by B.B. Pelletier
The term ACCURIZED is so common in airgunning that people use it without thinking. What does it mean?
As far as I can tell, Robert Law of Air Rifle Headquarters (ARH) was the first to use the term ACCURIZE in relation to airguns. You would think that he had a specific definition in mind, but when you read what he wrote in his Fall/Winter 1979 catalog to describe the term, you’ll see it doesn’t seem to amount to much.
“Accurization involves having a highly trained specialist totally disassemble a gun. Each individual part is cleaned and inspected. The ultimate space-age lubricant or bonded coating is then applied to each component for optimum performance and friction reduction. This stabilizes the cylinder compression mechanism and greatly reduces normal wear. Both accuracy and velocity improve. Recoil is often reduced by as much as 60 percent.”
That is the only paragraph out of four under the heading Optional Accurization that has any technical information in it, and, as you can see, what is there is pretty thin. It sounded good to me when I read it for the first time in 1979, but now that I’ve tuned a few guns, it doesn’t hold much water. However, let’s not stop there.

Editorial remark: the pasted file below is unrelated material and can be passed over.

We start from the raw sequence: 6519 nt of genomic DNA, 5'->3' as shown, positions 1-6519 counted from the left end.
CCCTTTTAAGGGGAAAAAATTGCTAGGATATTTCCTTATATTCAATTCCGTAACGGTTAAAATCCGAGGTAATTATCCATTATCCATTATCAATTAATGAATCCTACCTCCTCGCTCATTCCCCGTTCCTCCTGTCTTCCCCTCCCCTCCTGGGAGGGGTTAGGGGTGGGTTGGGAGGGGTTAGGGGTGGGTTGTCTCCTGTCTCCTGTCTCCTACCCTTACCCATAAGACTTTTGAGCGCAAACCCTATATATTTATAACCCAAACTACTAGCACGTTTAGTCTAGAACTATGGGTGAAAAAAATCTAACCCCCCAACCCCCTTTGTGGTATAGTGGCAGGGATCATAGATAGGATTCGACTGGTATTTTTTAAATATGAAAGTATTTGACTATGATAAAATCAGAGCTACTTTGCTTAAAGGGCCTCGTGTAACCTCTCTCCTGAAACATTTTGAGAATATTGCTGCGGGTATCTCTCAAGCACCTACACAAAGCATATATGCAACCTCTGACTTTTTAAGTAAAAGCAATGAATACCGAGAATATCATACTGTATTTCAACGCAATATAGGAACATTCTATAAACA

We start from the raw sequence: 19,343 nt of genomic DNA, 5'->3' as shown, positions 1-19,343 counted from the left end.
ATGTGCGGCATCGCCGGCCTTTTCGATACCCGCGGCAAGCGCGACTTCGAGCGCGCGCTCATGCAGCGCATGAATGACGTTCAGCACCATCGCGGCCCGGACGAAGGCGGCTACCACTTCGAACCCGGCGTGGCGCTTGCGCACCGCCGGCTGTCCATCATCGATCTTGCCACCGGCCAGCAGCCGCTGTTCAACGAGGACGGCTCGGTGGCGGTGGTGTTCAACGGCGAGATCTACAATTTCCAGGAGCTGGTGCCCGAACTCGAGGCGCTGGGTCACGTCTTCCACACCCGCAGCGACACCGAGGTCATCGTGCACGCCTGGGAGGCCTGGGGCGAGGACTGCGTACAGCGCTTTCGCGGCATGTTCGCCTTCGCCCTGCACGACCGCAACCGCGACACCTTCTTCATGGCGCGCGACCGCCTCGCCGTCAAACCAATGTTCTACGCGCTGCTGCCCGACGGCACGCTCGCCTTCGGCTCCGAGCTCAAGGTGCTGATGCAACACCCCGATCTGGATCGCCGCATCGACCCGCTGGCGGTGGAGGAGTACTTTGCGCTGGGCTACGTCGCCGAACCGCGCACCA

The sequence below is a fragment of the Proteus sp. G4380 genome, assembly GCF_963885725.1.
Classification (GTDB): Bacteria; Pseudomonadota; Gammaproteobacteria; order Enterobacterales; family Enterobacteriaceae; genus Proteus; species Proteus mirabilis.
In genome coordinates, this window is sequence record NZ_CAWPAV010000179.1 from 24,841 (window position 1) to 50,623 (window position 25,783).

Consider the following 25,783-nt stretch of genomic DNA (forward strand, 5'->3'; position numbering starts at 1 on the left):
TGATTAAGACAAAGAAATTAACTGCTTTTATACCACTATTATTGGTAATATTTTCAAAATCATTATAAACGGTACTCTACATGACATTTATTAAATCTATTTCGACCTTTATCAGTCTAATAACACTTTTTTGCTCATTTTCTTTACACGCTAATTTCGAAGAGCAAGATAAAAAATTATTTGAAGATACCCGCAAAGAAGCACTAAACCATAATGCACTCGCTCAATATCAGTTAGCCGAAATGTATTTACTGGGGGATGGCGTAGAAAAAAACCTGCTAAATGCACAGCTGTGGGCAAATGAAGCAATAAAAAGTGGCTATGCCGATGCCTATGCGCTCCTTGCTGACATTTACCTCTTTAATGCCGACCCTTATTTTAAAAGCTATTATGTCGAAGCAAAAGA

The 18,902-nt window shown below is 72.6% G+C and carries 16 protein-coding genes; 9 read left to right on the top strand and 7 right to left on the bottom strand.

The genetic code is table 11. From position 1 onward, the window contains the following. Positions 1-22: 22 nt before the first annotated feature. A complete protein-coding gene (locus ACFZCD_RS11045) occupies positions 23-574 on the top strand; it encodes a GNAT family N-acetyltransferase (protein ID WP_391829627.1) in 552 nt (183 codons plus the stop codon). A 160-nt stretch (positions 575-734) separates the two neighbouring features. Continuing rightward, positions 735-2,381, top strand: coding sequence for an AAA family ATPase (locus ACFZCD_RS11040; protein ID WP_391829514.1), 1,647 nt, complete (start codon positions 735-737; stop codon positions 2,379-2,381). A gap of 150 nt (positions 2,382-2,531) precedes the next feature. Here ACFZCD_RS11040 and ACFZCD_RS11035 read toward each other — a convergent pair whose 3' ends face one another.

I have encountered the results of an ARH “Optional Accurization” and can report to you what I found. A friend acquired an FWB 124 that wasn’t performing well and asked me to overhaul it for him. It had been accurized by ARH and not touched since. When I removed the action from the stock, I was shocked by the large amount of what looked like moly grease that had escaped the cocking slot and was now coating the outer surface of the spring tube. I scraped about a teaspoon of this gray viscous grease from the outside of the spring tube around the cocking slot, which told me to expect many times more inside the tube.